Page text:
Although genome-wide association studies (GWAS) have identified hundreds of complex trait loci, the pathomechanisms of most remain elusive. Studying the genetics of risk factors predisposing to disease is an attractive approach to identify targets for functional studies. Intracranial aneurysms (IA) are rupture-prone pouches at cerebral artery branching sites. IA is a complex disease for which GWAS have identified five loci with strong association and a further 14 loci with suggestive association. To decipher potential underlying disease mechanisms, we tested whether there are IA loci that convey their effect through elevating blood pressure (BP), a strong risk factor of IA. We performed a meta-analysis of four population-based Finnish cohorts (nFIN = 11 266) not selected for IA, to assess the association of previously identified IA candidate loci (n = 19) with BP. We defined systolic BP (SBP), diastolic BP, mean arterial pressure, and pulse pressure as quantitative outcome variables. The most significant result was further tested for association in the ICBP-GWAS cohort of 200 000 individuals. We found that the suggestive IA locus at 5q23.2 in PRDM6 was significantly associated with SBP in individuals of European descent (pFIN = 3.01E-05, pICBP-GWAS = 0.0007, pALL = 8.13E-07). The risk allele of IA was associated with higher SBP. PRDM6 encodes a protein predominantly expressed in vascular smooth muscle cells. Our study connects a complex disease (IA) locus with a common risk factor for the disease (SBP). We hypothesize that common variants in PRDM6 can contribute to altered vascular wall structure, hence increasing SBP and predisposing to IA. True positive associations often fail to reach genome-wide significance in GWAS. Our findings show that analysis of traditional risk factors as intermediate phenotypes is an effective tool for deciphering hidden heritability. Further, we demonstrate that common disease loci identified in a population isolate may bear wider significance.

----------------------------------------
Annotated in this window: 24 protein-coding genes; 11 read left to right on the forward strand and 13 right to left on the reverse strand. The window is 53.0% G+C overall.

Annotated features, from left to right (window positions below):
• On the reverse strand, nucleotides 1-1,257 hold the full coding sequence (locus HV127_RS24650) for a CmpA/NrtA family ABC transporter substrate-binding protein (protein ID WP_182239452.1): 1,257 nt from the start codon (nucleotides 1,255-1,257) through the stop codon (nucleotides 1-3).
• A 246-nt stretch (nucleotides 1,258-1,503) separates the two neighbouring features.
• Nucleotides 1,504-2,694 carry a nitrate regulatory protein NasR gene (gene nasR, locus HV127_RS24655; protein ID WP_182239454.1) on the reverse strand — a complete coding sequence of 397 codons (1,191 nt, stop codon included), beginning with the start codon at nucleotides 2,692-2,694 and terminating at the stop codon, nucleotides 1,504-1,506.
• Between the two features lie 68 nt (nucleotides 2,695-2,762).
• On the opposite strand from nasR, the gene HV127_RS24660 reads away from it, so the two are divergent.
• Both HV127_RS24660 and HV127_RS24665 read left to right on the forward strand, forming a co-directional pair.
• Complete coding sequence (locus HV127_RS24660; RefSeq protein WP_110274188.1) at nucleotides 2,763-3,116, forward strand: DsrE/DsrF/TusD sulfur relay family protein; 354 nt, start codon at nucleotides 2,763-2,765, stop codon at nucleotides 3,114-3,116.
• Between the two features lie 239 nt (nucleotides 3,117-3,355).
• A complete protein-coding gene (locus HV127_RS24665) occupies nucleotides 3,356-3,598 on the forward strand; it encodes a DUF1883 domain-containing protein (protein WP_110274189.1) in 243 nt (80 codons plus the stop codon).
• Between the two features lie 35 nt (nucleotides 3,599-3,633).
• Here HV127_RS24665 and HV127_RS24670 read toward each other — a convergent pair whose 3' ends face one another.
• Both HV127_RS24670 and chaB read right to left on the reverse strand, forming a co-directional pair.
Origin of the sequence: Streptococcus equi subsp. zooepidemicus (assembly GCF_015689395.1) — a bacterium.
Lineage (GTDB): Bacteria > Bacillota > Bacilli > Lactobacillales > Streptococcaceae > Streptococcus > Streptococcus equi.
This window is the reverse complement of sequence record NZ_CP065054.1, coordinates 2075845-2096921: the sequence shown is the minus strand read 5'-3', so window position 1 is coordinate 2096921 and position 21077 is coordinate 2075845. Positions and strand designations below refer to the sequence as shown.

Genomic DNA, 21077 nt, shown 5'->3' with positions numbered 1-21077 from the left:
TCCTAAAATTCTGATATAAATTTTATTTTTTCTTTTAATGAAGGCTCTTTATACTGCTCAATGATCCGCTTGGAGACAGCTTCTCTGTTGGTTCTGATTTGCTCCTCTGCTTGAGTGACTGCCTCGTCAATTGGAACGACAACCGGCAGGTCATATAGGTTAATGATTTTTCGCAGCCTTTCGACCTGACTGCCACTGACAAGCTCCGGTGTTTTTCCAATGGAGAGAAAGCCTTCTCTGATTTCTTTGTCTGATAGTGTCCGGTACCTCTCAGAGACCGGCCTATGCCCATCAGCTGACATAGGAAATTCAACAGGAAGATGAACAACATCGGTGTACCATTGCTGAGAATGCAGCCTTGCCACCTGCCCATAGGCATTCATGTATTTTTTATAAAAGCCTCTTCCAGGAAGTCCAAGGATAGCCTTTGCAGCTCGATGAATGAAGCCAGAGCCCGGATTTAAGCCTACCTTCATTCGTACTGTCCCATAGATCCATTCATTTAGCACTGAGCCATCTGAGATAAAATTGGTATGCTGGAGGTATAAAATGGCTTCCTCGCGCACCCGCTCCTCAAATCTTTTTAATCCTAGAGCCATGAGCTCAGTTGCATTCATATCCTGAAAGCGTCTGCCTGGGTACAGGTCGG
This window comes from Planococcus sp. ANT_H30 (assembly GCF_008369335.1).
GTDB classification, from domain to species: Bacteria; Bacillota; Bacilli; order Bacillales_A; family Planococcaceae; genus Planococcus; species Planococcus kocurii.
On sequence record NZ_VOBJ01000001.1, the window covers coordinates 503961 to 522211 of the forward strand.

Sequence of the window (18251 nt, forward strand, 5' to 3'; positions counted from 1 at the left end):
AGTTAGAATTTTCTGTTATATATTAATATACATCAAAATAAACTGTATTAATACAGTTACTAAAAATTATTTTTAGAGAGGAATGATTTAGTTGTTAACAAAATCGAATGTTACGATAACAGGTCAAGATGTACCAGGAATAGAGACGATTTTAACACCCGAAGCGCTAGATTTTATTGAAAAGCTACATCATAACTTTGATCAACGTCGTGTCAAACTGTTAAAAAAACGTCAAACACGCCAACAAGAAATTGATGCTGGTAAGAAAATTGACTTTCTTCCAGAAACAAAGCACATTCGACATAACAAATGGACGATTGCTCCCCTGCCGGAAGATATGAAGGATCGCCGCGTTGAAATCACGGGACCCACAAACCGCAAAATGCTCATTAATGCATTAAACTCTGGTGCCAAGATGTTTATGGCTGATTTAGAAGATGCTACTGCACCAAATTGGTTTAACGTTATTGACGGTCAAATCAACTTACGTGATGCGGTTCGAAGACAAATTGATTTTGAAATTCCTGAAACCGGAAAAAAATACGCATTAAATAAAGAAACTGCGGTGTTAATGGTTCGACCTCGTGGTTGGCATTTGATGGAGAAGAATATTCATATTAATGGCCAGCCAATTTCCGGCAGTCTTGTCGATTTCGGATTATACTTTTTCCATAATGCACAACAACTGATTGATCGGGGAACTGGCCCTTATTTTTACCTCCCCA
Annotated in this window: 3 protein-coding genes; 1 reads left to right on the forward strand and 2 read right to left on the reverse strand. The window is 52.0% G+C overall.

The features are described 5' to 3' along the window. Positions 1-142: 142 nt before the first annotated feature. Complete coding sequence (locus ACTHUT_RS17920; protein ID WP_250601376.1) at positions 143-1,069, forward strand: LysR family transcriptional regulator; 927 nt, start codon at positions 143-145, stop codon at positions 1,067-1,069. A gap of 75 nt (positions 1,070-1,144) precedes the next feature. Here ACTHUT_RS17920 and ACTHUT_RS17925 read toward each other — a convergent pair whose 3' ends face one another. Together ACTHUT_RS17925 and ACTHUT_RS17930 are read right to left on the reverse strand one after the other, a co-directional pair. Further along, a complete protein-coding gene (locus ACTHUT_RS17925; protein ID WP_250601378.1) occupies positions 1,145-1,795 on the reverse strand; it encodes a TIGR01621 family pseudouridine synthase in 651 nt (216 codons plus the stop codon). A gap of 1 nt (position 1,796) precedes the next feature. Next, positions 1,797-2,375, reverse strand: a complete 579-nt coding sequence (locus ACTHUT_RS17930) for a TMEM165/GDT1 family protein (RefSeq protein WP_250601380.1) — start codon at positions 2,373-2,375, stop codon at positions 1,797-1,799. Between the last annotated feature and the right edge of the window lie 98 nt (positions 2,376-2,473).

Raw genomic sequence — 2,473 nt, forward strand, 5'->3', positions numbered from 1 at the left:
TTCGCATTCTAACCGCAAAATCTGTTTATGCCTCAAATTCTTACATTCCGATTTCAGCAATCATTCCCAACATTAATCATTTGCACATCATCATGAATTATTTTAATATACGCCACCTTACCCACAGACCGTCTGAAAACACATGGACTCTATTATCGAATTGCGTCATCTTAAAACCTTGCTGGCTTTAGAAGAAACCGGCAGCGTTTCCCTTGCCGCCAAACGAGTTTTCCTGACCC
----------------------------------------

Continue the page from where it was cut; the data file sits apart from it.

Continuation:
When multiple genes or genetic regions contribute to the inherited risk of a disease, it is referred to as a complex disease. Genome-wide association studies (GWAS) aim to detect common genetic variations that associate with complex traits or diseases. Although GWAS have been successful in identifying strongly associated genetic loci, they lack the means to point out true, but less strong, associations. Studying conditions that are related to the disease of interest can help sort out less strong associations. Intracranial aneurysms (IA) are berry-like dilations in cerebral arteries. Most IAs do not give symptoms until they bleed, causing a highly fatal form of stroke. Half of the people who suffer bleeding of an IA die. IA is a complex disease. Both inherited risk and environmental factors contribute to the risk of developing IA. Women, smokers, those with high alcohol intake or high blood pressure are more prone to develop IA and bleeding. GWAS found 19 genetic regions increasing the risk of IA. Here we show that one of these loci, on the long arm of chromosome 5, in addition to raising IA risk also increases systolic blood pressure. We speculate that the cause is modified vascular wall structure.